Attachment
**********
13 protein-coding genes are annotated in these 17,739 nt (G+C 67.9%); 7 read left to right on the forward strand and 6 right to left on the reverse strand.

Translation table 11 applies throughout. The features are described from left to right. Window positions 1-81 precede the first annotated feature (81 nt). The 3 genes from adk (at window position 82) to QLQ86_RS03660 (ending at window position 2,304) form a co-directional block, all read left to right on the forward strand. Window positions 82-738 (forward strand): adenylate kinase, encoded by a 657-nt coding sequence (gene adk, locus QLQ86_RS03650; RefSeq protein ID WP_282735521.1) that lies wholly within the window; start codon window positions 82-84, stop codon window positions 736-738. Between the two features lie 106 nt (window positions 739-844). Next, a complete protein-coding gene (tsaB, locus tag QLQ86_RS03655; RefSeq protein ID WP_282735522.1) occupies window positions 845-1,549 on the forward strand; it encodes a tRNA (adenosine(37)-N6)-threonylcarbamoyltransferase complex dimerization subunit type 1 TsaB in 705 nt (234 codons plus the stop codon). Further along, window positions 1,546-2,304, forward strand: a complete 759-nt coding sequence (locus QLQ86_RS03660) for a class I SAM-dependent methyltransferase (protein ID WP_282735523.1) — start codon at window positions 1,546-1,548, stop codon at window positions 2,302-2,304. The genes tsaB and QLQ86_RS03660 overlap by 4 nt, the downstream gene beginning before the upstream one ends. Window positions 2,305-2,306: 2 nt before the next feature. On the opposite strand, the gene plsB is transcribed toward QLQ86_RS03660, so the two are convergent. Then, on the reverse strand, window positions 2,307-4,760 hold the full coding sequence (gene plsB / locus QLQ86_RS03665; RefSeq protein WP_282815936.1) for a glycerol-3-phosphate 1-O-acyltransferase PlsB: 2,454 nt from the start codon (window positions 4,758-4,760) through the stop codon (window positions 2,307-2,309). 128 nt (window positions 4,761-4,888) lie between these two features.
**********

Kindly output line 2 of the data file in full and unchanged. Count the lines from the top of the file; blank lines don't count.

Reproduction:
Translation table 11 applies throughout. The features are described from left to right. Window positions 1-81 precede the first annotated feature (81 nt). The 3 genes from adk (at window position 82) to QLQ86_RS03660 (ending at window position 2,304) form a co-directional block, all read left to right on the forward strand. Window positions 82-738 (forward strand): adenylate kinase, encoded by a 657-nt coding sequence (gene adk, locus QLQ86_RS03650; RefSeq protein ID WP_282735521.1) that lies wholly within the window; start codon window positions 82-84, stop codon window positions 736-738. Between the two features lie 106 nt (window positions 739-844). Next, a complete protein-coding gene (tsaB, locus tag QLQ86_RS03655; RefSeq protein ID WP_282735522.1) occupies window positions 845-1,549 on the forward strand; it encodes a tRNA (adenosine(37)-N6)-threonylcarbamoyltransferase complex dimerization subunit type 1 TsaB in 705 nt (234 codons plus the stop codon). Further along, window positions 1,546-2,304, forward strand: a complete 759-nt coding sequence (locus QLQ86_RS03660) for a class I SAM-dependent methyltransferase (protein ID WP_282735523.1) — start codon at window positions 1,546-1,548, stop codon at window positions 2,302-2,304. The genes tsaB and QLQ86_RS03660 overlap by 4 nt, the downstream gene beginning before the upstream one ends. Window positions 2,305-2,306: 2 nt before the next feature. On the opposite strand, the gene plsB is transcribed toward QLQ86_RS03660, so the two are convergent. Then, on the reverse strand, window positions 2,307-4,760 hold the full coding sequence (gene plsB / locus QLQ86_RS03665; RefSeq protein WP_282815936.1) for a glycerol-3-phosphate 1-O-acyltransferase PlsB: 2,454 nt from the start codon (window positions 4,758-4,760) through the stop codon (window positions 2,307-2,309). 128 nt (window positions 4,761-4,888) lie between these two features.